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Chimères: A Journal of French Literature








In Tsubaki, the first of Aki Shirnazaki's series of five novels, a Rashomon 1-like pentalogy in which the same characters try to unravel the persona} traumas oftheir lives right before the atom bornb hits Nagasaki, the city that they have just moved to, one of the main characters, Yukio, cries out: "Ce n'est pas le temps de chercher la vérité, c'est l'unité qui compte" (Tsubaki 53). ln that instance, he was defending a young Korean unjustly accused of theft. Cou Id the same be said for the rest of Shimazaki's novels? Indeed, in Tsubame, for example, the narrator, a Korean immigrant living in suburban Tokyo must hide her identity during the war to escape persecution and rnurder, has her name changed from the Korean Yonhi to the more Japanese-sounding Mariko, but continues her spiritual camouflage well after Japan's defeat in World War II to the point where her own farnily believes she is in fact Japanese. "Je ne parle à personne de mon origine," she explains, "Mon fils croit, comme autrefois mon mari, que ma mère et mon oncle sont morts pendant le tremblement de terre, en 1923. La défaite du Japon et ! 'indépendance de la Corée n'ont rien changé à l'attitude des Japonais contre les Coréens au Japon" (Tsubame 61).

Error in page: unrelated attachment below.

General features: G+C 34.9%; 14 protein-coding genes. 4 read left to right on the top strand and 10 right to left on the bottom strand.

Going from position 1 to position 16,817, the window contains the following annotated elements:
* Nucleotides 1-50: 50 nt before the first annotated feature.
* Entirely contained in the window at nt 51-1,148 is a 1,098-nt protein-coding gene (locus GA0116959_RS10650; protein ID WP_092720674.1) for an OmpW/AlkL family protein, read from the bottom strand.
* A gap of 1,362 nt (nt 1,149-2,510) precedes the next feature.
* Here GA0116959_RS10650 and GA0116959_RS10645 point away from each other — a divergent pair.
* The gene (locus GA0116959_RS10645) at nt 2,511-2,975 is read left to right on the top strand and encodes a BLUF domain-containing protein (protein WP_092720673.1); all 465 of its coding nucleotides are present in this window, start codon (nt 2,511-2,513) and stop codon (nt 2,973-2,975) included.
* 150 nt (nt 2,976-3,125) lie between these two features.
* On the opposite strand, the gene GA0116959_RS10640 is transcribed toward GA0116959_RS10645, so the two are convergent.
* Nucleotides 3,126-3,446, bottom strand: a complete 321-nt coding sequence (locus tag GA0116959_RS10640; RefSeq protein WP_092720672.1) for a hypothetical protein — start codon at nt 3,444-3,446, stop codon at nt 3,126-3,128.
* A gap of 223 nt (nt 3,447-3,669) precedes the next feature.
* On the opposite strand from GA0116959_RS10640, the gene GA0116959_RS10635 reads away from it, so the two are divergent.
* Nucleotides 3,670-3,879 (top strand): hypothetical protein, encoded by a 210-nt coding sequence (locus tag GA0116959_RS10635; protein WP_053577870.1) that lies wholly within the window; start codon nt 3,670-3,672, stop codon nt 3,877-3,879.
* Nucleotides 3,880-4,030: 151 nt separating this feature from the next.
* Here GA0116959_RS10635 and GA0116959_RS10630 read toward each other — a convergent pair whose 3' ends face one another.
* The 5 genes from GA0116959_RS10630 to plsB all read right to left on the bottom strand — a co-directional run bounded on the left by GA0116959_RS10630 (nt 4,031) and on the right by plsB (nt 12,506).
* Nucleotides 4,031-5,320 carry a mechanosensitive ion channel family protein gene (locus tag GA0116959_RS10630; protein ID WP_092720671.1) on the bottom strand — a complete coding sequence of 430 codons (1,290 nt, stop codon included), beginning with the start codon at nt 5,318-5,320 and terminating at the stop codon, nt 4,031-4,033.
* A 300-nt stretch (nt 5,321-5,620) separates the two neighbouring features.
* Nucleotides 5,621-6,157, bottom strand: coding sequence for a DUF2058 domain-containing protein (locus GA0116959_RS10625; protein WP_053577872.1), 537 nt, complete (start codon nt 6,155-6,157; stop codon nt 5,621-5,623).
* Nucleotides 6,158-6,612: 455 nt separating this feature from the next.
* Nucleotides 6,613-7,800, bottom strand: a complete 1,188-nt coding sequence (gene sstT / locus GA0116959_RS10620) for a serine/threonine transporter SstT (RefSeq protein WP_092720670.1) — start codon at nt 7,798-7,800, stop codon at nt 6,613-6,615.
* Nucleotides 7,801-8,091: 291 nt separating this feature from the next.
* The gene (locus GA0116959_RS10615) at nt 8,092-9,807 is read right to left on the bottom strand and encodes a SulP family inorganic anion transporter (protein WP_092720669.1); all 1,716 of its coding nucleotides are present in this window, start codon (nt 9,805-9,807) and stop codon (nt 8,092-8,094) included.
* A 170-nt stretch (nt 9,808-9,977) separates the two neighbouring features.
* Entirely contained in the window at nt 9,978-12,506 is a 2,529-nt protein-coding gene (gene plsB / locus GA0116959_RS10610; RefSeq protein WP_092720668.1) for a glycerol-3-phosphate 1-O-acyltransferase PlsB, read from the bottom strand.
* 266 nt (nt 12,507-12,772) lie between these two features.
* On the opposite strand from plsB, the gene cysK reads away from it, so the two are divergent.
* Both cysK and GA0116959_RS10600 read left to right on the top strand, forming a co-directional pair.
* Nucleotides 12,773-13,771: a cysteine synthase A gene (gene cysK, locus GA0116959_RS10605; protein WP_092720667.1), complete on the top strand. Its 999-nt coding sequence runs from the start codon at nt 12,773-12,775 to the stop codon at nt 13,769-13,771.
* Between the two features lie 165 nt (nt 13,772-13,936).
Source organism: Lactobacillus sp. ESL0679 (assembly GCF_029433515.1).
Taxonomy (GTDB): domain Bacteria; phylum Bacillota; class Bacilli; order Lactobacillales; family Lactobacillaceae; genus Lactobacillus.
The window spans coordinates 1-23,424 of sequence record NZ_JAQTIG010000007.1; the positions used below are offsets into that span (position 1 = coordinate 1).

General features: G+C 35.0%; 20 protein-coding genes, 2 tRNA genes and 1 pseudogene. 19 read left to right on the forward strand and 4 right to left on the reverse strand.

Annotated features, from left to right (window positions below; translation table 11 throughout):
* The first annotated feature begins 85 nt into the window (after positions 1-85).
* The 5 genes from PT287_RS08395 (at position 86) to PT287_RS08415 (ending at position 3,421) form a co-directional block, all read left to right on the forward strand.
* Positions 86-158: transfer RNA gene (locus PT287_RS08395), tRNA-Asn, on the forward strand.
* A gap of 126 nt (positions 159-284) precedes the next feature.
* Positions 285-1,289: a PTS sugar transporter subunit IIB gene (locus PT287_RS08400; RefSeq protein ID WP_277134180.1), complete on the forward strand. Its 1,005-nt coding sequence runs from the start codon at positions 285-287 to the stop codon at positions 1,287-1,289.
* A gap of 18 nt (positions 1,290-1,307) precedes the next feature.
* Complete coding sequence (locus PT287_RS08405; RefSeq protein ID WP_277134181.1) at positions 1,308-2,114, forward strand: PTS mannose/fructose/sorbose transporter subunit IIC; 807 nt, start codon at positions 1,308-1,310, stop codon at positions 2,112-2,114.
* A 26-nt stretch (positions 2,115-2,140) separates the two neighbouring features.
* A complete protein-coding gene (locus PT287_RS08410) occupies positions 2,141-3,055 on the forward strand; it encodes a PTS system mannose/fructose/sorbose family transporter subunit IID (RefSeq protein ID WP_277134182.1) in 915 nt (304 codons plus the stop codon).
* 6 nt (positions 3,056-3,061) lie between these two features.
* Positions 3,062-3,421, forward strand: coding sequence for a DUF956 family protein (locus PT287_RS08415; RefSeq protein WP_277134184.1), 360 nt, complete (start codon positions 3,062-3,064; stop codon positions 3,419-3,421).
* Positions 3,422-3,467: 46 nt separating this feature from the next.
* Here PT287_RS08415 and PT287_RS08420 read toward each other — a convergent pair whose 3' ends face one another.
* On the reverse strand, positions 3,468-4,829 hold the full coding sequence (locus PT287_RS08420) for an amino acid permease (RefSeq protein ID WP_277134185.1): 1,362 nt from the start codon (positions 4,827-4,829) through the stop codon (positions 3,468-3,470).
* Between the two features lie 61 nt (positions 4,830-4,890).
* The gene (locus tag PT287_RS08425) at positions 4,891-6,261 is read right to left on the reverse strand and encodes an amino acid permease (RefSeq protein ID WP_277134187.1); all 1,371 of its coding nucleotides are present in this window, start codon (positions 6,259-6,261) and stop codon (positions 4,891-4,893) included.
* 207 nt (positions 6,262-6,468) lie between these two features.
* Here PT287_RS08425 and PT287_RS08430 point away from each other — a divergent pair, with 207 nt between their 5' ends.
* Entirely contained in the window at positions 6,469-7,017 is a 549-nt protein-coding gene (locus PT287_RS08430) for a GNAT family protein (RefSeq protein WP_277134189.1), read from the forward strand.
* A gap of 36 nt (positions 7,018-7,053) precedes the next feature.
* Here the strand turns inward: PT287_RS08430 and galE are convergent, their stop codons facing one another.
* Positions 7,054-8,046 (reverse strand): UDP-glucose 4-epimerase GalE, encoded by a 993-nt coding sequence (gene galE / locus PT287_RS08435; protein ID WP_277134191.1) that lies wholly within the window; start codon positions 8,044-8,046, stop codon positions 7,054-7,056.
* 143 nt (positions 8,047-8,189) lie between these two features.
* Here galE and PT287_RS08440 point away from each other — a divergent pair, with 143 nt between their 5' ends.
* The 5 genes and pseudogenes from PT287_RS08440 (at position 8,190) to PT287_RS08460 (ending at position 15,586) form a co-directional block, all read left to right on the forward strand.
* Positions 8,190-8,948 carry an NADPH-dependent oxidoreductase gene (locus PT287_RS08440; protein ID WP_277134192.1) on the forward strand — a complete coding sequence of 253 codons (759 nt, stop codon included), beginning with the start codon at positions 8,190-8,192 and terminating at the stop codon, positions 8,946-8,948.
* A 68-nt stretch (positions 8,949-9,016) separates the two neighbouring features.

© 2010 Peter Schulman

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Original Publication Citation

Schulman, P. (2010, 2016-01-11). The Weight of Secrets: Hidden Mirrors of Identity in Aki Shimazaki's Pentalogy. Chimères: A Journal of French Literature, 31(1), 15-27.